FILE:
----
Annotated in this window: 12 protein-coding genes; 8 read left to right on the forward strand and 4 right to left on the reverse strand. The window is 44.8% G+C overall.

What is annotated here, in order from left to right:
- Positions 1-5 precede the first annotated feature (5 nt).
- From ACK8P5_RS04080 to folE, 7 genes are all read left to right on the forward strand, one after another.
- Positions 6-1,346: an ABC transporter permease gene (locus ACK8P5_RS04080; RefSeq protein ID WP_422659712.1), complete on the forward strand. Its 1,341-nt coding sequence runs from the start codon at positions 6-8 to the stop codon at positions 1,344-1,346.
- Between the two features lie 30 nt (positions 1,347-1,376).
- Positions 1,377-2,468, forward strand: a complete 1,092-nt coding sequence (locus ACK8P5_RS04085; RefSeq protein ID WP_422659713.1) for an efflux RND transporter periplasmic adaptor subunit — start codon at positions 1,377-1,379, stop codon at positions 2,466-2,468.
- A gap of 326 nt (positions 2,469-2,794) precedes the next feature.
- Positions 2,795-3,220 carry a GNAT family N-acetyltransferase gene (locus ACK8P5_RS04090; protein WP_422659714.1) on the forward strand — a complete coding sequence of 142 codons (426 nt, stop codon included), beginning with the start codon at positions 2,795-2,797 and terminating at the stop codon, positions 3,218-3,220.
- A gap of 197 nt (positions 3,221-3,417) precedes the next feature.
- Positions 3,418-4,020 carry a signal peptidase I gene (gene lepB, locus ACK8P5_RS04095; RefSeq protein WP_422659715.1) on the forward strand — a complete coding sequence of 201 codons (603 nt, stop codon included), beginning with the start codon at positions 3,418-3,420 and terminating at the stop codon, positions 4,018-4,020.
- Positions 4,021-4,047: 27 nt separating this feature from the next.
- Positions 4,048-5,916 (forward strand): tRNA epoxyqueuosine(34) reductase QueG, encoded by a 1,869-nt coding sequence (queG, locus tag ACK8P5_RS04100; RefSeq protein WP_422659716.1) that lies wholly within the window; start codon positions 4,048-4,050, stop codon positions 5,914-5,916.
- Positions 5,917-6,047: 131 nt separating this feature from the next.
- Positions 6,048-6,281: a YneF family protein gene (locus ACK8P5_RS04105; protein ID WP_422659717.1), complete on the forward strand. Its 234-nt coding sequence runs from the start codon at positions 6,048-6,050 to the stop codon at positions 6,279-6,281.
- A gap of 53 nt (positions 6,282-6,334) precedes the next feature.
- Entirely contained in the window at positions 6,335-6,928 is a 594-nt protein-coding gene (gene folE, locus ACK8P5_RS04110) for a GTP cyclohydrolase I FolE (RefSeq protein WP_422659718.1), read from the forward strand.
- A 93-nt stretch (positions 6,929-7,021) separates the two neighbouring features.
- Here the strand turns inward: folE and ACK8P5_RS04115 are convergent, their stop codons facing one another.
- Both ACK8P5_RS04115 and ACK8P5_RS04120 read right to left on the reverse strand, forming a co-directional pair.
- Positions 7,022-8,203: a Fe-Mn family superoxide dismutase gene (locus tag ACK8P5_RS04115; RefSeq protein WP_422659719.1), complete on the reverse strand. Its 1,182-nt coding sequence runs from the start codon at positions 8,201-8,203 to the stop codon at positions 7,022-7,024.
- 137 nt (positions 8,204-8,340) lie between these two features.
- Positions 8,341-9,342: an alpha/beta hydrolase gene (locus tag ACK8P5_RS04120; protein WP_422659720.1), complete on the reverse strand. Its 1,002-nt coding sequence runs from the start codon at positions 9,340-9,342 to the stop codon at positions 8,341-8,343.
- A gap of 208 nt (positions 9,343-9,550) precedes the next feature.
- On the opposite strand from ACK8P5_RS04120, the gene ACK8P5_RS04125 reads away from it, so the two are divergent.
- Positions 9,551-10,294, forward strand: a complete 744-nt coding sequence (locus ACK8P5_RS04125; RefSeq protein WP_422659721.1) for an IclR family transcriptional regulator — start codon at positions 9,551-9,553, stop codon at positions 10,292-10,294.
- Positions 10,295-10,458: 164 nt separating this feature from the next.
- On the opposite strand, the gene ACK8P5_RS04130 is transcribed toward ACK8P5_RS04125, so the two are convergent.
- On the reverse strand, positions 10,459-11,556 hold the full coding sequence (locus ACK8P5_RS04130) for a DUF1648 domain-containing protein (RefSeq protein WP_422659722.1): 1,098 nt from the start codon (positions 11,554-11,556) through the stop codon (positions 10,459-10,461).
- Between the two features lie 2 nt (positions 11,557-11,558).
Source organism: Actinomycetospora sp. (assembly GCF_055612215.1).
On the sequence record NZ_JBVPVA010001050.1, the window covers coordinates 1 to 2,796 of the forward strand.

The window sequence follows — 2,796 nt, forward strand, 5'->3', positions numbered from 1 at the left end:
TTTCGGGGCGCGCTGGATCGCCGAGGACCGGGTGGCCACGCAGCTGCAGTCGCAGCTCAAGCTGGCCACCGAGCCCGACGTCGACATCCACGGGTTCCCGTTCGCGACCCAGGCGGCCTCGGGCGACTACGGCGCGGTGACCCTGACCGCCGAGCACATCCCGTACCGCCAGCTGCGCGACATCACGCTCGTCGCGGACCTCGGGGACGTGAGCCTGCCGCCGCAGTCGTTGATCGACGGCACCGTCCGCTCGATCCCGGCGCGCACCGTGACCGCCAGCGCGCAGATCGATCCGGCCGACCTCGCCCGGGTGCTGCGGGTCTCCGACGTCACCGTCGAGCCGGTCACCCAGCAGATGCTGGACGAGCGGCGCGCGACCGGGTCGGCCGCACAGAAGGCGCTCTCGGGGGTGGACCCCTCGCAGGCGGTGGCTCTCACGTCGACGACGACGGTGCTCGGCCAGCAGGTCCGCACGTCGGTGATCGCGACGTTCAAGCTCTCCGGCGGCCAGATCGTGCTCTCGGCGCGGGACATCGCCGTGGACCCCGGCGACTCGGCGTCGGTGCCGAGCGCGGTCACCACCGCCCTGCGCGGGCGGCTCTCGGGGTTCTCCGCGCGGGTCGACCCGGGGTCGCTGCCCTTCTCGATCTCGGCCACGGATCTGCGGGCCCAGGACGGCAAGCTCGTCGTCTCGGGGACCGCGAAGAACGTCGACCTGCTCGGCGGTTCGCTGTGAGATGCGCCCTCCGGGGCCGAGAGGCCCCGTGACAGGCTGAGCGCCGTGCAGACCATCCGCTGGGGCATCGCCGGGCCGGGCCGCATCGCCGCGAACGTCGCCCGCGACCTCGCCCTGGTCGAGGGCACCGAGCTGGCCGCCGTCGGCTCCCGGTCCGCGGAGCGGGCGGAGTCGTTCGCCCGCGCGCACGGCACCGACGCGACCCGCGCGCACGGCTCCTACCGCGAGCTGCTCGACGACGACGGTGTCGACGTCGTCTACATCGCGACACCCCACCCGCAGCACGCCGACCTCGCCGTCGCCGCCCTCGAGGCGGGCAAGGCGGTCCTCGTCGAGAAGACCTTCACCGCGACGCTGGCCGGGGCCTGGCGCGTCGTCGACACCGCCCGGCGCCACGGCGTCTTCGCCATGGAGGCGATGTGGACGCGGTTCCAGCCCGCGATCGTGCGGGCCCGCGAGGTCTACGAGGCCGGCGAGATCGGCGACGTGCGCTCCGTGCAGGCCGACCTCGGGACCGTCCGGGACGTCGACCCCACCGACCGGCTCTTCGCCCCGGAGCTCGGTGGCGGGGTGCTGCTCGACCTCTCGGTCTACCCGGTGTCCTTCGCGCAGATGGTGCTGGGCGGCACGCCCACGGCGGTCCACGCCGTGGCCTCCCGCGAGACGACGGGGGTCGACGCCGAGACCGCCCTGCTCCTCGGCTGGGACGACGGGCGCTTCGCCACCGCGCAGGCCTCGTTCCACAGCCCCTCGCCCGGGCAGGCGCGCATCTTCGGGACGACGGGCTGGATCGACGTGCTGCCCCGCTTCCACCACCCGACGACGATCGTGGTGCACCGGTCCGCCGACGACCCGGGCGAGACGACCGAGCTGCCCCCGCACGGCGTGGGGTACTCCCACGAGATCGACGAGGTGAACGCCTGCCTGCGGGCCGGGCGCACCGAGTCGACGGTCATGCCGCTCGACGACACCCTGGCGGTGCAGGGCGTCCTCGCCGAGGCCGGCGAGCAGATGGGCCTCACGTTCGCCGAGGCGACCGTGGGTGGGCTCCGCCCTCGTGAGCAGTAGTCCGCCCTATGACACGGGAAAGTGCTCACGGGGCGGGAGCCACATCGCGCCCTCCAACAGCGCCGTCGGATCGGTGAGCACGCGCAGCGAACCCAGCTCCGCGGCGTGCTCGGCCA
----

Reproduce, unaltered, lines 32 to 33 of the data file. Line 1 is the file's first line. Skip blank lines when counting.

On the sequence record NZ_JBVPVA010001050.1, the window covers coordinates 1 to 2,796 of the forward strand.

The window sequence follows — 2,796 nt, forward strand, 5'->3', positions numbered from 1 at the left end: